Your first book ‘The Madras Mangler’ was a thriller; ‘Pradyumna’ is based on mythology and the next one, ‘Love, Lies and Layoffs’ is a rom-com. How challenging it is to change genre?
Each genre has its own grammar and you must learn the rules in order to be able to pull it off smoothly. A thriller, for instance, relies heavily on the external landscape: action, location, clues, red herrings and so on. There’s not much space to dwell on inner thoughts or feelings. A romance on the other hand is all about emotions, the love and hate that whirls a man and a woman into a fast tango that ends in a warm embrace.
‘Pradyumna: Son of Krishna’ has all the action of a thriller, plus the emotional turmoil of someone tormented by demons from his own past. Then, there is the inspirational dimension of a man who must fight demigods and demons before he can attain his goal, if at all he does. Hence, this epic fantasy which is half myth and half imagined ― was definitely the most challenging to write.
Whatever the genre I choose, I ensure that there are some elements that I regard as essential: a strong plot, intriguing characters, suspense and sizzling dialogue.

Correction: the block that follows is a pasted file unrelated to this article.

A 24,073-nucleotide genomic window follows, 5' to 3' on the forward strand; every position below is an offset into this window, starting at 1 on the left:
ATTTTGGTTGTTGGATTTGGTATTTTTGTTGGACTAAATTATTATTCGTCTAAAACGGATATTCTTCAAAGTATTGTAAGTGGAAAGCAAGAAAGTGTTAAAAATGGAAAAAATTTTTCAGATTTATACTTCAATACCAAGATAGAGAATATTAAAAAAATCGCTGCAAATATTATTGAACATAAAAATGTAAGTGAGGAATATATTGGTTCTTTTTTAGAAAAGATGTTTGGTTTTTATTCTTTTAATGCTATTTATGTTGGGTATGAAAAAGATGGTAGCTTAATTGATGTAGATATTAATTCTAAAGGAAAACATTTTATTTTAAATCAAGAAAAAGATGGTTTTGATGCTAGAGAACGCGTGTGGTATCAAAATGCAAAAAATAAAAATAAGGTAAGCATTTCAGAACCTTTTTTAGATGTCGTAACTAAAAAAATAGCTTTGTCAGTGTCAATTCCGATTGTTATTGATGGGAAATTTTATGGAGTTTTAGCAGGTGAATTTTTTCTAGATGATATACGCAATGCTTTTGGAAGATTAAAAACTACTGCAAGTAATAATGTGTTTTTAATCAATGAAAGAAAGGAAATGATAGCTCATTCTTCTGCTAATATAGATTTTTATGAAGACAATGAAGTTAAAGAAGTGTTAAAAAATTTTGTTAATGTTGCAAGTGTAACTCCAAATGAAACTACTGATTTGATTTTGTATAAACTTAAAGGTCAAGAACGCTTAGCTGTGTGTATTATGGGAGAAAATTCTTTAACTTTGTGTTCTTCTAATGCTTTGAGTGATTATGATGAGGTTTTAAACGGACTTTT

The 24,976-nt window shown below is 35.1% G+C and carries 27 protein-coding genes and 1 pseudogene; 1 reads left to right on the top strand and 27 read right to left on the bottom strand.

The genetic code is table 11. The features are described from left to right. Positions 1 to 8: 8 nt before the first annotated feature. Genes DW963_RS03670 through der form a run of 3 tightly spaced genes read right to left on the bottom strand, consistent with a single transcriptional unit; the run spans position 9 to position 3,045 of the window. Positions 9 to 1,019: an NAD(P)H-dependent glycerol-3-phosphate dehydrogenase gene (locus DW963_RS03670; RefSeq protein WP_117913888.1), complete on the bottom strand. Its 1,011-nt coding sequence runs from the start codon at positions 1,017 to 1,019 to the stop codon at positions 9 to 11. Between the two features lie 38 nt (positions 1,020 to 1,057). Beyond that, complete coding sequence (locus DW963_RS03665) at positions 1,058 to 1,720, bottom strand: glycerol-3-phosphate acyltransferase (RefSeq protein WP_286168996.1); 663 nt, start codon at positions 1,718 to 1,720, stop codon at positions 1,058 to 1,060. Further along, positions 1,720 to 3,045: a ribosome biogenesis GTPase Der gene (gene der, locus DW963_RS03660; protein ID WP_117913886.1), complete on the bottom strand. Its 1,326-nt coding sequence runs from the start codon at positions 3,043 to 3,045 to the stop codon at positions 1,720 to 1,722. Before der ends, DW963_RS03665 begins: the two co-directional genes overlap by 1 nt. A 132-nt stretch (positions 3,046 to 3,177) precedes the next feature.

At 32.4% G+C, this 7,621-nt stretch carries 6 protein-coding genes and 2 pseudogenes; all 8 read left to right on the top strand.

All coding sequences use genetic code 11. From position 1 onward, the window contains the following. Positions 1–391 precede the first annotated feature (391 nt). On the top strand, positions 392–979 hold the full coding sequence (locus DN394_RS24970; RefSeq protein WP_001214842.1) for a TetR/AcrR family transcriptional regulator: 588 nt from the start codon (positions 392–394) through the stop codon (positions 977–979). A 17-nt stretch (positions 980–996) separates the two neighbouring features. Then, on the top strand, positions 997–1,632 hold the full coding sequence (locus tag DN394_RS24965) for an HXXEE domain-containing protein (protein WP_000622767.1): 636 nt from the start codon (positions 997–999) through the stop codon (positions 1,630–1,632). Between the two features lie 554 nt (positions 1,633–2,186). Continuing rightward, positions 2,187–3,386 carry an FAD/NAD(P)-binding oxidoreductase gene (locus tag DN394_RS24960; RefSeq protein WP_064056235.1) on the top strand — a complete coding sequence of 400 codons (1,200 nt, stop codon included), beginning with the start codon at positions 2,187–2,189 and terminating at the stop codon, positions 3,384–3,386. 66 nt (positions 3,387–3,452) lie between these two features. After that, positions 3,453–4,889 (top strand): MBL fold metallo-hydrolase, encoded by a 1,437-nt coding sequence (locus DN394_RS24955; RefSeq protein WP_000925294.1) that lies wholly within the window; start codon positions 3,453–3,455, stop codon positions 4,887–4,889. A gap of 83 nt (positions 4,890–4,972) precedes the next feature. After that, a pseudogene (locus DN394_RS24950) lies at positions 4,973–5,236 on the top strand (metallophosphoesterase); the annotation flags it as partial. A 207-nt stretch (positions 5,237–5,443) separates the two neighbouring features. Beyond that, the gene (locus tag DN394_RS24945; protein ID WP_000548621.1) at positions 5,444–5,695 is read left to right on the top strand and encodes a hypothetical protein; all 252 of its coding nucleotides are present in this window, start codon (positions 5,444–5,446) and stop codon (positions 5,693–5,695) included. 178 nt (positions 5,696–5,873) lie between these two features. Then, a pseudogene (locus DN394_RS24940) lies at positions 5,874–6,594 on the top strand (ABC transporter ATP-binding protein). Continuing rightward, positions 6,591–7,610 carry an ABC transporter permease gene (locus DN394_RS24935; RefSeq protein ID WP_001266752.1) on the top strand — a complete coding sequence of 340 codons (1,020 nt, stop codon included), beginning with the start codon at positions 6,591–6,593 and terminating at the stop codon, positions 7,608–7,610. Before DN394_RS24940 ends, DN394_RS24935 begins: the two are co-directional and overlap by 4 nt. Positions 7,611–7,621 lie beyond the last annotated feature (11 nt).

Classic question: How did the idea of Pradyumna cropped up and what can readers expect from the book?
Usually in epic tales, we see the brave, upright hero winning his battle against the armies of darkness. So it is in the Mahabharata, we see that the Kurus are annihilated by the Pandavas with Krishna’s protection. This Great War and the story of Krishna himself have been told and retold in numerous ways, but the story of what happens when he leaves the earth is lost in time. When he returns to Vaikunta at the end of his avatar, Kali Yuga sets in and evil pervades men’s lives. Who is the redeemer who can save the world now from sin? The natural successor to Krishna is his son Pradyumna, but what do we know about him?
This was the paradox that drew me to this great warrior, passionate lover, caring father and son that made him the central figure in my book. Where does he come from and where does his destiny take him? Can he overcome his karma that has made him a destroyer many times? Book 1 of this two-part series answers these questions in part, with a bigger struggle awaiting him in the sequel.